Team Number: 004
School Name: Albuquerque Academy
Area of Science: Pathology
Project Title: Tracking Cancer Development and Movement
The purpose of our project is to model the movement and development of melanoma skin cancer. This is the deadliest of the three different types of skin cancers. It has its beginnings in melanocytes, the skin cells that produce the dark, protective pigment called melanin. It is melanin that makes the skin tan, acting as partial protection against sun. Melanoma causes the melanocytes to produce too much pigment, which causes a blemish on the skin.
After a certain period of time in which the cancer cells have developed in a local region, they tend to spread and disperse among different organs. Initially, melanoma usually spreads to the lymph nodes, which are part of the lymphatic system, a series of vessels throughout the body much like blood vessels that are responsible for cleaning the body's tissues.
This project involves the tracking of individual cells, something that could easily become messy and overly complicated. Therefore, an array would naturally be the most useful way to track the cells and their variables for this problem. Each “cell” of the array will have different attributes so we would only have to create a three dimensional array instead of a higher-dimensional array.
The infected cells would start in a certain region in the space defined by the array. From there, it would propagate to an adjacent cell if the conditions were adequate. These conditions would be defined by our research. From here, the same thing would happen again.
The output would be through a GUI , which may be updated at specific intervals so precious processing power is not used up in displaying an output that is virtually the same , where the few changes from the previous are almost irrelevant. As the input is in three-dimensional space, it would require a clever method to display the output in a visual way that is understandable and easy to browse through. Only then would the results provide the understanding of the solution necessary.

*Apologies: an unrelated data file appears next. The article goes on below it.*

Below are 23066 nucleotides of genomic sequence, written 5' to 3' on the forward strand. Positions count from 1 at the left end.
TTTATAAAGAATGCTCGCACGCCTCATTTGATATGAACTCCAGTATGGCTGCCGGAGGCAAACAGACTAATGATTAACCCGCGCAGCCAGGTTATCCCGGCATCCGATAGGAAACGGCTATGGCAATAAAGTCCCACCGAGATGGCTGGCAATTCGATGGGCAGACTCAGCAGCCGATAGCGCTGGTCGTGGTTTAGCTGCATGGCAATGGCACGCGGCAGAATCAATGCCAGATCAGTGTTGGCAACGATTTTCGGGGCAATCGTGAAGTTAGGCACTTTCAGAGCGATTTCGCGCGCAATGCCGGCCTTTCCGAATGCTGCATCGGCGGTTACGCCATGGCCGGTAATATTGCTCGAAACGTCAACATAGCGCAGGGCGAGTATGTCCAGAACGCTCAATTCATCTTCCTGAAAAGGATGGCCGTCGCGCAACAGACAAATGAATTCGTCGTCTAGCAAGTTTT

Progress to Date:
We have been concentrating mainly on the research of our project , as it is crucial for the generation of any results. Our main focus is on melanoma mole growth , as that constitutes a core part of the program. We continue to research the topic.
We have gotten a project mentor on board, Gene Wong M.D., who is a radiologist at UNM Hospital and familiar with different types of skin cancers. Dr. Wong will help us analyze our results, and at the same time, obtain and interpret additional information. In dealing with such a complex topic, his mentorship will assist us greatly.
We are currently conjuring up ideas on how to display the output and have many creative approaches. We are also determining the feasibility of the existing ideas.
We expect our results will show that melanoma skin cancer does not occur too often, as it is the least common of the three types of skin cancers. We expect there to be a sort of unpredictability in the different runs of the program because of the nature of biological diseases and functions. We also expect our program to show how destructive this type of skin cancer is because melanoma attacks the lymph nodes first, a vital part of the lymphatic system, making it very deadly.
- American Academy of Dermatology
-American Cancer Society
- Loyola University Medical Education Network: Skin Cancer and Benign Tumor Image Atlas
-Microsoft Encarta Reference Library Premium 2005 DVD
-National Cancer Institute: MMHCC The Mouse Models of Human Cancers Consortium
- National Center for Chronic Disease Prevention and Health Promotion: Cancer Prevention and Control
-The Skin Cancer Foundation
-The Skin Cancer Resources Dictionary
-Web MD Health